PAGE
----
June 25, 2018

Localized Therapy for High-Risk Prostate Cancer Improves Outcomes

13-year retrospective shows evolution of treatment for aggressive disease


Localized treatment — adding brachytherapy to external beam radiotherapy — appears to improve survival outcomes for men with high-risk prostate cancer, according to a large retrospective study by Cleveland Clinic researchers published in JAMA.


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“The improved survival is probably due to our ability to increase that localized dose far higher with brachytherapy than with external beam alone,” explains radiation oncologist Jay P. Ciezki, MD, Department of Radiology, study co-author. “And a higher dose kills more cancer, which is a good thing.”

Despite a trend toward earlier detection and treatment, prostate cancer remains the second leading cause of cancer death in American men. High-risk prostate cancer affects 7 to 10 percent of men with the disease and is the most difficult form to treat.

In the study, a retrospective review of 1,809 patient records from the Cleveland Clinic and 11 other tertiary care centers around the country plus Norway, researchers compared the clinical outcomes of men with Gleason score 9-10 prostate cancer who had received one of three treatment modalities:

  • Radical prostatectomy (RP) (n = 639); median age 61 years.
  • External beam radiotherapy plus androgen deprivation therapy (EBRT) (n = 734); median age 67.7 years.
  • EBRT plus brachytherapy boost (EBRT+BT) (n = 436); median age 67.5 years.

Key outcomes included prostate cancer-specific mortality, distant metastasis-free survival and overall survival. (Because the definition of biochemical recurrence differs among the three outcomes, the researchers’ selection of prostate cancer-specific mortality was designed to avoid potential confusion.)

Changing treatment landscape

The study’s data spans 2000 through 2013, providing a birds’ eye view of the evolution of treatment modalities for this aggressive form of this disease:


Contrasting this shift toward surgery, however, the analyses found that the EBRT+BT group fared better across all three outcomes, with a significantly lower adjusted five-year prostate cancer-specific mortality rate at 3 percent, compared to 12 percent for RP and 13 percent for EBRT. For distant metastasis, adjusted five-year rates were 8 percent for EBRT-BT, compared with 24 percent for both RP and EBRT. As for adjusted 7.5-year all-cause mortality, the rates were 10 percent for EBRT-BT, compared with 17 percent for RP and 18 percent for EBRT.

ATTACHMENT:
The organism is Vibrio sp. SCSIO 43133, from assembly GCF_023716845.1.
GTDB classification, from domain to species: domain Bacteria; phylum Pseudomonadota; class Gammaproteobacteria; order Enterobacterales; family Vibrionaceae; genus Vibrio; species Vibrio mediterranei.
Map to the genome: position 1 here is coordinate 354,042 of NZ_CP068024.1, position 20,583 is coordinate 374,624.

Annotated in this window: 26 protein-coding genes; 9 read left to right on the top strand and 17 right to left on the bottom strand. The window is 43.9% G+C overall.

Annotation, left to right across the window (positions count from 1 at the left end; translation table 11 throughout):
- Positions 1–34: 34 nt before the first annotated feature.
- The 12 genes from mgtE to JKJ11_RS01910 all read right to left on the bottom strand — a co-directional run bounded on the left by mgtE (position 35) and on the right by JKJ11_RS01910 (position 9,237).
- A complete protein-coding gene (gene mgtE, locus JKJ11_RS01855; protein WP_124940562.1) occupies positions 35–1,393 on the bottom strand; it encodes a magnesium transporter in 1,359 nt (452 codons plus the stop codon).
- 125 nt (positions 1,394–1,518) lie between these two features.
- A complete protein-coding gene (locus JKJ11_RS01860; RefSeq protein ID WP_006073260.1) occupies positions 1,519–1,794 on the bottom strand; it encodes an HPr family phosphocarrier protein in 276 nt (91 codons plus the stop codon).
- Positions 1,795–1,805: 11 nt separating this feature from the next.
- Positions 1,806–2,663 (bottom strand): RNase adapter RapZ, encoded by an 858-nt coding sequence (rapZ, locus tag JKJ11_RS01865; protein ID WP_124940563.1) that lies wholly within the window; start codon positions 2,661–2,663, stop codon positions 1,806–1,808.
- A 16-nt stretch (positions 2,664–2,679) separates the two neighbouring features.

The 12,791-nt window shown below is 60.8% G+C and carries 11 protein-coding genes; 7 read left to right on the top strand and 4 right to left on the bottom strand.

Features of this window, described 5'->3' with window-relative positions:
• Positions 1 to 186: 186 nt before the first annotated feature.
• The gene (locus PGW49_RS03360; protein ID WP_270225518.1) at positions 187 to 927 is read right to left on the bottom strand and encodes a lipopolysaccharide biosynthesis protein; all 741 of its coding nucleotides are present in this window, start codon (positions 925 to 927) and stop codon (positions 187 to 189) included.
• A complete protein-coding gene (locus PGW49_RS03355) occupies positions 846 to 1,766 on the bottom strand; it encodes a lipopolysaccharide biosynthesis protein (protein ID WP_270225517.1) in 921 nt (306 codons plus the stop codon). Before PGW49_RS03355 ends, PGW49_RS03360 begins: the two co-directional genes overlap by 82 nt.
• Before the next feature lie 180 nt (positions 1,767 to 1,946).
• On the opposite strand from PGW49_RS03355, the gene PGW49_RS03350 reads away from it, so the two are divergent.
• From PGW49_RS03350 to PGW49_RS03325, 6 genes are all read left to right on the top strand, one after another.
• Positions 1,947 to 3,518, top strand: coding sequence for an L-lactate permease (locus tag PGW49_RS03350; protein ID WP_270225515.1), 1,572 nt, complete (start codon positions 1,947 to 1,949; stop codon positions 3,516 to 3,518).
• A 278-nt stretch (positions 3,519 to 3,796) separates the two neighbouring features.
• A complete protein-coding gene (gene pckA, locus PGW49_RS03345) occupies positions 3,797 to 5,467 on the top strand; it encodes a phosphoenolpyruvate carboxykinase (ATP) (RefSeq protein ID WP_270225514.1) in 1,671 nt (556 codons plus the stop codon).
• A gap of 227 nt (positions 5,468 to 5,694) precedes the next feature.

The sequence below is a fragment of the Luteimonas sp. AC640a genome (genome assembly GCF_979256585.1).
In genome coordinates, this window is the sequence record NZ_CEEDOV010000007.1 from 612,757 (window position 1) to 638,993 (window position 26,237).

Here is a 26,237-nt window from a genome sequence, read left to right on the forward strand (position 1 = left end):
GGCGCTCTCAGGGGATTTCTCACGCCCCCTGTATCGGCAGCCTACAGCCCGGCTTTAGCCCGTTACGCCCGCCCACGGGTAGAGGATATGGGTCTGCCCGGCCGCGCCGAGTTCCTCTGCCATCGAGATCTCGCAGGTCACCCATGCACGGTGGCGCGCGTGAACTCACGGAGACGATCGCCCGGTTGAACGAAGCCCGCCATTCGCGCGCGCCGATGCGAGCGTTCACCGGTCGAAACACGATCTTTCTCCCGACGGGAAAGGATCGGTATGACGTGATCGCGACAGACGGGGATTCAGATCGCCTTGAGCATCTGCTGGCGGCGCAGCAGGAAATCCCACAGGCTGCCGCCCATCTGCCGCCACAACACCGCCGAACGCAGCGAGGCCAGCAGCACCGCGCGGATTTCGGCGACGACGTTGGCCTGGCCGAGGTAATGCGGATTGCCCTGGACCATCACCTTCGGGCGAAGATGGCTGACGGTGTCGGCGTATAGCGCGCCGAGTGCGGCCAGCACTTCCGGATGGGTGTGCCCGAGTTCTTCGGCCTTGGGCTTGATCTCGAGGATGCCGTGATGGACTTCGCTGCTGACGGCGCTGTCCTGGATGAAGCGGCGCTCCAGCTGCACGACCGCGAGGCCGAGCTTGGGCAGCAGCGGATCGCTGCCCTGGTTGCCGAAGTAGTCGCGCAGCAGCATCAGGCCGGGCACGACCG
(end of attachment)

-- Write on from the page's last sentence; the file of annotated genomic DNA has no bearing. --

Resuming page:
Acknowledging that the majority of the EBRT and EBRT+BT patients included androgen deprivation therapy (89.5 percent and 92.4 percent, respectively), the authors noted that there was a significant difference in the duration of the therapy, with the ERBT+BT group receiving it for only 12 months, compared to the 21.9 months the EBRT cohort received it. However, authors note that neither duration nor dose had significant impact on any of the outcomes.

Surprisingly, neither were there differences in outcomes related to brachytherapy dose rate (low dose rate [LDR] versus high dose rate [HDR]). Toxicity was kept to a minimum as well, explains Andrew Stephenson, MD, Department of Urology, Glickman Urological & Kidney Institute, another co-author. The key difference, he notes, was timing: LDR takes about an hour where HDR is given over several days. Indeed, in a 2017 paper published in the International Journal of Radiation Oncology Biology Physics, the two were part of a team that reported LDR alone was as good as EBRT or RP.


Location, location, location

“It is clear that the local modalities work well locally,” Dr. Ciezki says, referring to the brachytherapy cohort outcomes, “most likely by improving the local control at the site.

“But local modalities don’t work in distant metastasis. The real game changer in the future will be the systemic agents that offer promise in distant disease,” says Dr. Ciezki. He notes that current systemic therapies have not been effective in this group of patients, but that newer drugs are showing effectiveness against distant metastases.

Clinical relevance

According to Dr. Ciezki, this study shows that physicians need to be open-minded and offer their patients options not only for surgery, but for external beam radiotherapy and for brachytherapy. “This study shows that brachytherapy works, so it should be offered to appropriate candidates,” he says, adding that brachytherapy is a demanding procedure by itself and physicians need to keep up their skills to make certain the therapy is as effective as it can be.

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